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Friday, 12th April 2024
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Issuers need to use Sarb-Ox deadline extension wisely Back  
The SEC has recently announced an extension in the deadline for compliance with Sarbanes-Oxley for US listed Foreign Private Issuers (FPIs). But if Irish FPIs are to navigate the pitfalls in terms of time, effort, and euro that their US counterparts have endured, they will need to use the extension wisely. Dealing with resource issues early will be the key to achieving success and avoiding some of the potential issues, writes Paul Regnard.
The US Securities & Exchange Commission (SEC) has recently announced an extension in the deadline for US listed Foreign Private Issuers (FPIs). Although much anticipated, the delay has nevertheless given FPIs the time they need to learn from their US counterparts, whose previous SEC S404 deadline extensions did little to ease the burdens involved in achieving first year compliance. If FPIs are to navigate the pitfalls in terms of time, effort, and euro that their US counterparts have endured, they will need to use the extension wisely. Dealing with resource issues early will be the key to achieving success and avoiding some of the potential issues.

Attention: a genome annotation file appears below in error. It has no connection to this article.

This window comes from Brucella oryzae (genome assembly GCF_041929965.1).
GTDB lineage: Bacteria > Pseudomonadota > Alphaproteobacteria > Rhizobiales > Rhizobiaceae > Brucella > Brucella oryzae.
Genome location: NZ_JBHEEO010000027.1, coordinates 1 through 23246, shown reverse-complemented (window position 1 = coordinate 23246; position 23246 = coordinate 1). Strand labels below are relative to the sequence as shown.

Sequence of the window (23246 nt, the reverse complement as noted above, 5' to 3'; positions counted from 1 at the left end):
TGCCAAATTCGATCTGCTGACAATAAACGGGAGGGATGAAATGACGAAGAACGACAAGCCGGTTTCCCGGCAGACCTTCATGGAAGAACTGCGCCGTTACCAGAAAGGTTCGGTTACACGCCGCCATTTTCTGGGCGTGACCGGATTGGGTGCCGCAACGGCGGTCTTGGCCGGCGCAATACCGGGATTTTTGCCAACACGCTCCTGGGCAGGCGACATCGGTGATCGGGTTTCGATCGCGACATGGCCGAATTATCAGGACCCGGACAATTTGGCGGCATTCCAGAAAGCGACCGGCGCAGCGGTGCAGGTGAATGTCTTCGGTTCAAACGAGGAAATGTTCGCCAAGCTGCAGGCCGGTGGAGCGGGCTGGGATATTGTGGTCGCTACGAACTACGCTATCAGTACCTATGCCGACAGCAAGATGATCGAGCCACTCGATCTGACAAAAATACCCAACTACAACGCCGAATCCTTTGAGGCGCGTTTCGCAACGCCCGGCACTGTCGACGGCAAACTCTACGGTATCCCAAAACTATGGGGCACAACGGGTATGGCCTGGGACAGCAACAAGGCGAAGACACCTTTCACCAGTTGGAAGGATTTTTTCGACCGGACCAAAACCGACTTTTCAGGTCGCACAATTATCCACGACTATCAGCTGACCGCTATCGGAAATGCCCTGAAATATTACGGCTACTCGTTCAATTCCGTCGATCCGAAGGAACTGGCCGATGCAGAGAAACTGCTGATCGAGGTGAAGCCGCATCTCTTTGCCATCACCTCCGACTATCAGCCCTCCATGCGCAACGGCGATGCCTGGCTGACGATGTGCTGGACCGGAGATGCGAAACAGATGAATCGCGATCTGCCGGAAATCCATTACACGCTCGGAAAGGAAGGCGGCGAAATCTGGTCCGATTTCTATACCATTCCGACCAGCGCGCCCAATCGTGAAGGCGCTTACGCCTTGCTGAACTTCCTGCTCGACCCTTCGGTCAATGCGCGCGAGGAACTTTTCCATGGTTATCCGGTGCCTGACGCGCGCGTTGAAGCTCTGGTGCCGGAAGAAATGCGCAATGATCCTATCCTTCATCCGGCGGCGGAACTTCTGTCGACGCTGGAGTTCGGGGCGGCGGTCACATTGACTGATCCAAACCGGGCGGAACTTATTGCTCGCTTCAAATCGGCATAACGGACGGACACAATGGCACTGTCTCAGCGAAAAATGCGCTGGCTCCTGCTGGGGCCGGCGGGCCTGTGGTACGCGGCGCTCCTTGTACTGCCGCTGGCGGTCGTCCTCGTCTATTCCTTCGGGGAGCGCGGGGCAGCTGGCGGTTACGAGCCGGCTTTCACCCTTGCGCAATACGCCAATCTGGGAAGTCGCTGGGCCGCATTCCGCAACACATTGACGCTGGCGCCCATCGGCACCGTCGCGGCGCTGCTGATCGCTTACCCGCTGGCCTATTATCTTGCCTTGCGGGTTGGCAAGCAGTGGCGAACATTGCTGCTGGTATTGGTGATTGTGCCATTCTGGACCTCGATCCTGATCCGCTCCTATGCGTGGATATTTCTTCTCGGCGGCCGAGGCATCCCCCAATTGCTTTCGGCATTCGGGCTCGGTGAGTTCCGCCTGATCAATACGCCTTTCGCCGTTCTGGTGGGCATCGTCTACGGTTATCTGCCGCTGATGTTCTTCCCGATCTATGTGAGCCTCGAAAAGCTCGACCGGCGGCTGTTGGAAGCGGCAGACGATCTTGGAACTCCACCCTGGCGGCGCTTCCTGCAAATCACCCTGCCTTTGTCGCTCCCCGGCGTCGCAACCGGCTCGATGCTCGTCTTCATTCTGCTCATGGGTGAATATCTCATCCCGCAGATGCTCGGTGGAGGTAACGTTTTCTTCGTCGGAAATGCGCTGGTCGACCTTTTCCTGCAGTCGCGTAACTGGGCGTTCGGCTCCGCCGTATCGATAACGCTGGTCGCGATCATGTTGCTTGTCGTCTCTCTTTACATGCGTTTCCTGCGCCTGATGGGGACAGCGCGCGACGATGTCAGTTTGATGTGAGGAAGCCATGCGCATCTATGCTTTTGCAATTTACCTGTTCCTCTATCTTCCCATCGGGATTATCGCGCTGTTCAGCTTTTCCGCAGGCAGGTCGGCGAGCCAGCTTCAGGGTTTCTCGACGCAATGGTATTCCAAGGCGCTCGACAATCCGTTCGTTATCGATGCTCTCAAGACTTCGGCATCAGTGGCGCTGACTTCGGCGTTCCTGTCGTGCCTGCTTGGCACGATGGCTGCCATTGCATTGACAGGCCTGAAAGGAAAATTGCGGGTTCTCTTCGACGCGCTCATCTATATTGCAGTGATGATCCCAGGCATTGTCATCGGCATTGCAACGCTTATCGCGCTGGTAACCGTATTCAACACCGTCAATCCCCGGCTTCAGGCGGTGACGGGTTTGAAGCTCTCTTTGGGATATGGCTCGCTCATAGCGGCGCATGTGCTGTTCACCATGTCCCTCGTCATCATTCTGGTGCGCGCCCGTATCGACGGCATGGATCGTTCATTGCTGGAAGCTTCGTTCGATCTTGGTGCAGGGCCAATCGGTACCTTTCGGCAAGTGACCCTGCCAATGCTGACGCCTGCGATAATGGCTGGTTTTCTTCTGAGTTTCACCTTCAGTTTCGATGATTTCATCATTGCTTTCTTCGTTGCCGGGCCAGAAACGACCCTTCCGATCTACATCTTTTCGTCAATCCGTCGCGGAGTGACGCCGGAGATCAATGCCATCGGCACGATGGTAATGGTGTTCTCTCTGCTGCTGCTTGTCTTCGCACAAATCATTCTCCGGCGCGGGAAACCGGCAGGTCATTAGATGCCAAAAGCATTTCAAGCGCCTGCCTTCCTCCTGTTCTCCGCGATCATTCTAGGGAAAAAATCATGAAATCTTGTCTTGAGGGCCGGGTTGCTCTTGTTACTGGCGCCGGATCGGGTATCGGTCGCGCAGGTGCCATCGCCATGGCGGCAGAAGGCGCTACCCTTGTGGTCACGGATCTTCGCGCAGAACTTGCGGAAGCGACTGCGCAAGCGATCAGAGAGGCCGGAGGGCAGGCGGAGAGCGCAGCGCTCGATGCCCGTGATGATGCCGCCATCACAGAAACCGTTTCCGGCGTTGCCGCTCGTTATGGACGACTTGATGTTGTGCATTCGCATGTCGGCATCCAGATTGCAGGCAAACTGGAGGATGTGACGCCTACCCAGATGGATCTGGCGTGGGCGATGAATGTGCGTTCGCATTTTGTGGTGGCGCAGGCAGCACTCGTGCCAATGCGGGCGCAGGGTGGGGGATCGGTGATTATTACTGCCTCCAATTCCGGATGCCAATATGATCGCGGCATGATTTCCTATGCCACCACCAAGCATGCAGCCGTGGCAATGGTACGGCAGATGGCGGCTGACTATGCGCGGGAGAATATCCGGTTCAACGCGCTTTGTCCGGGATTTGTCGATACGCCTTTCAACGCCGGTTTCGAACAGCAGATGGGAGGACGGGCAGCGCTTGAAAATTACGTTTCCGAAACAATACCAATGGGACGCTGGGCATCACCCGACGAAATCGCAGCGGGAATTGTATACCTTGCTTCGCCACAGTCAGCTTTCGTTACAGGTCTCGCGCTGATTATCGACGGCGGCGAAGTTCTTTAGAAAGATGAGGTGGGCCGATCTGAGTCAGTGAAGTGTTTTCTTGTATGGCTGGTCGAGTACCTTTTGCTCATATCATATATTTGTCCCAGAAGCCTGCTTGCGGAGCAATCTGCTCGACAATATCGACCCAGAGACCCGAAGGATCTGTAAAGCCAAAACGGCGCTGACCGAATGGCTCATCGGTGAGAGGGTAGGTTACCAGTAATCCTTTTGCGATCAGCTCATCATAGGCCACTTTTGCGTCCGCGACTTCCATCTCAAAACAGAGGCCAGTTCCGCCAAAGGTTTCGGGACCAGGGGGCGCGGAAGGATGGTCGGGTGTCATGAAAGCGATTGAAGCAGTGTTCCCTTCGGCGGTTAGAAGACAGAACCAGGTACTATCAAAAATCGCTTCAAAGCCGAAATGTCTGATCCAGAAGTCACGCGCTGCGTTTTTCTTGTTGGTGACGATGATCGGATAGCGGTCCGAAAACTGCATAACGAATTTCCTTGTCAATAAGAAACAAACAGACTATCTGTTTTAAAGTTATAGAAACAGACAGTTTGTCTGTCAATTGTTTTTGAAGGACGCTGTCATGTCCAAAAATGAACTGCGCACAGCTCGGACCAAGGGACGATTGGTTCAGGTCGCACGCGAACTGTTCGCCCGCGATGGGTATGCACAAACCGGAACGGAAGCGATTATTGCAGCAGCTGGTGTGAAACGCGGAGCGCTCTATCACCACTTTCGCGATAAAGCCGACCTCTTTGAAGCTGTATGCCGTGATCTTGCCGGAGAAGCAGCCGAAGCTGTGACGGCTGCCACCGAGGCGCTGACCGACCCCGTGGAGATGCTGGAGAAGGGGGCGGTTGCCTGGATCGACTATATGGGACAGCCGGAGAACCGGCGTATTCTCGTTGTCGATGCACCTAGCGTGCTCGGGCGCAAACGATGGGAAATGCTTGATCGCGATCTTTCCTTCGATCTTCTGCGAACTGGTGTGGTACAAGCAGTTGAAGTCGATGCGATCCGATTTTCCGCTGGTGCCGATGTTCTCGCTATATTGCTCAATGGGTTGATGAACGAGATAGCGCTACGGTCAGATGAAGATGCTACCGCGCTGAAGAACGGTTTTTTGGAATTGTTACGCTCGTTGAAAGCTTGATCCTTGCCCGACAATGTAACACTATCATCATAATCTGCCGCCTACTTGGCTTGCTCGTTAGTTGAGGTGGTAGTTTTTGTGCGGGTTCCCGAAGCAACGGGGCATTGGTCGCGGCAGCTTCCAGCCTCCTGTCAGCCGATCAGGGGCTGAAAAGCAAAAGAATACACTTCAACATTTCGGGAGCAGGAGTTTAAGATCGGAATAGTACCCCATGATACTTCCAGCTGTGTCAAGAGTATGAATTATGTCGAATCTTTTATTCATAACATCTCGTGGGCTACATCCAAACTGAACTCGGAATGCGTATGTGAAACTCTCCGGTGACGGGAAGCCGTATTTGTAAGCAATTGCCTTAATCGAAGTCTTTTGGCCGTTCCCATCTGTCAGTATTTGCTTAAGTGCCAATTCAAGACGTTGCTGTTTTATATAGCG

Paul Regnard has responsibility for providing S404 technical support for Ernst & Young's Financial Services Risk Advisory Group in Dublin. Paul is currently on secondment to E&Y's Global Knowledge T